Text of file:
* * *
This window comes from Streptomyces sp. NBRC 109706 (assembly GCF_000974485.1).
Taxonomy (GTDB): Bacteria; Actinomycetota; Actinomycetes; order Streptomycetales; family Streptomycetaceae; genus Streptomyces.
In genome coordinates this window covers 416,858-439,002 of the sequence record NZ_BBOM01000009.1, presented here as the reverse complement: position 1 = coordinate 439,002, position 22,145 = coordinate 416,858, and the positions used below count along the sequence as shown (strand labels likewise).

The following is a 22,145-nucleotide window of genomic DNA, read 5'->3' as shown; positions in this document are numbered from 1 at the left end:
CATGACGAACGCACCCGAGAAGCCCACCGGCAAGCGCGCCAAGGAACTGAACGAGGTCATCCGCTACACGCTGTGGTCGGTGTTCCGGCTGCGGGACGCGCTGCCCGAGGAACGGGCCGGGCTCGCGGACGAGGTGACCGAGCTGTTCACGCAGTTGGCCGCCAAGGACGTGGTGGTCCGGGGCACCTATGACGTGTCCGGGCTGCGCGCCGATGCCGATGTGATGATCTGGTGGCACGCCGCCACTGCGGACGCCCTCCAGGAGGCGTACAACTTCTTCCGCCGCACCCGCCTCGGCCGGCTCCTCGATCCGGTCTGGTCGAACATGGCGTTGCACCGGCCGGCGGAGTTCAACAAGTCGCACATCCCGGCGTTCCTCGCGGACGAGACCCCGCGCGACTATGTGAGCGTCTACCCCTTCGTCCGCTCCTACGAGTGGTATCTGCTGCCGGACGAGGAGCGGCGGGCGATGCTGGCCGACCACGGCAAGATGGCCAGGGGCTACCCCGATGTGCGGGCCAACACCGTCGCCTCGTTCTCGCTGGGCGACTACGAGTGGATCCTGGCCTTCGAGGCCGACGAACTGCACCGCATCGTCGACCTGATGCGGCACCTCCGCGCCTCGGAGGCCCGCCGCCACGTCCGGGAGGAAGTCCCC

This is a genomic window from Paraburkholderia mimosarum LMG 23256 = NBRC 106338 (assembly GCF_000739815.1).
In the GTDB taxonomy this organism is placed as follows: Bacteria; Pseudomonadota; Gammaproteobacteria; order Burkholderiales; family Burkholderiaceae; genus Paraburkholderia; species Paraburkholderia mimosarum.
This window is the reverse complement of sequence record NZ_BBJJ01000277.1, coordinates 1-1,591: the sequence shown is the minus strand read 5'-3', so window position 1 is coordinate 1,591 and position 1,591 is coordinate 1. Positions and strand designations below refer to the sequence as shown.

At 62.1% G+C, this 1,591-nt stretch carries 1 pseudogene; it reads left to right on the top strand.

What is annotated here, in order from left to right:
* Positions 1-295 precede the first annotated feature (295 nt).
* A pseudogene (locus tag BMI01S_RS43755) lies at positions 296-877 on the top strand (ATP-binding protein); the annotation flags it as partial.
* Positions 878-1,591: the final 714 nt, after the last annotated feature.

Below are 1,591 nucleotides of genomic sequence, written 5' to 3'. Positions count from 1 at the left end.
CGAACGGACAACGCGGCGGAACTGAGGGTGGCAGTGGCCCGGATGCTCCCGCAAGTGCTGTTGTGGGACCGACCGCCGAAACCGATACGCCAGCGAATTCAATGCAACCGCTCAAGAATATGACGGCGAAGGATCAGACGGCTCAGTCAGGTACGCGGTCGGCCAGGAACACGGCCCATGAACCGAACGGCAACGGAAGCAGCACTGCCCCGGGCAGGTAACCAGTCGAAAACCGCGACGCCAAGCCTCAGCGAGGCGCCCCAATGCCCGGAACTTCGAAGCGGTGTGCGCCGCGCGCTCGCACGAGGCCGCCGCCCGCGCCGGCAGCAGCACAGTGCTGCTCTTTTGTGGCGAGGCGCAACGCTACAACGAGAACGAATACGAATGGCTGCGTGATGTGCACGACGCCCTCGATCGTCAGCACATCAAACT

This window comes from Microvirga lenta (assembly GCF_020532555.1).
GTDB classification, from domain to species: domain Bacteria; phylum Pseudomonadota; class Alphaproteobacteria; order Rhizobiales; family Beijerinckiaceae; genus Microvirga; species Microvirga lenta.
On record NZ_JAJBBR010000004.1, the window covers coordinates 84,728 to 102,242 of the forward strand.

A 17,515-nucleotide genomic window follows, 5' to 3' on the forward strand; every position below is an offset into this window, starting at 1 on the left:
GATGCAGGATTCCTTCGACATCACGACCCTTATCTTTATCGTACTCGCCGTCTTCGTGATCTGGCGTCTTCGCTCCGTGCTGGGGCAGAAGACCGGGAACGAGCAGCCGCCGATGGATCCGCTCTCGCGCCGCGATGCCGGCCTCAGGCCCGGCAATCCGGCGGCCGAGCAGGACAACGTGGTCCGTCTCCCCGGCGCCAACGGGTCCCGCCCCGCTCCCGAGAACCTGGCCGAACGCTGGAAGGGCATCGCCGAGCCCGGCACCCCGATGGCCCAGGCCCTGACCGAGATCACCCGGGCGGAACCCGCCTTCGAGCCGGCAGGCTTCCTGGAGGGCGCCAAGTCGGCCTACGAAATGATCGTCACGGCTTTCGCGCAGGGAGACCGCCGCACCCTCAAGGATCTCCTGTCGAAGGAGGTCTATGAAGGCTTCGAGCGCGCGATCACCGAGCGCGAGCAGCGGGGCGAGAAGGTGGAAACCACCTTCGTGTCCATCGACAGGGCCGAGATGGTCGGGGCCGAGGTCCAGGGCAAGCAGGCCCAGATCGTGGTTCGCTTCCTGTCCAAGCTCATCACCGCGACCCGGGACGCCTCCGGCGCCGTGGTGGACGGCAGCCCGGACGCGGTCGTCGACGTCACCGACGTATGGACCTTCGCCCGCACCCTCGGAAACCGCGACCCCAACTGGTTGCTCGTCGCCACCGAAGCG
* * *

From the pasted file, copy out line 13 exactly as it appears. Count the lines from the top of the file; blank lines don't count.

* Positions 878-1,591: the final 714 nt, after the last annotated feature.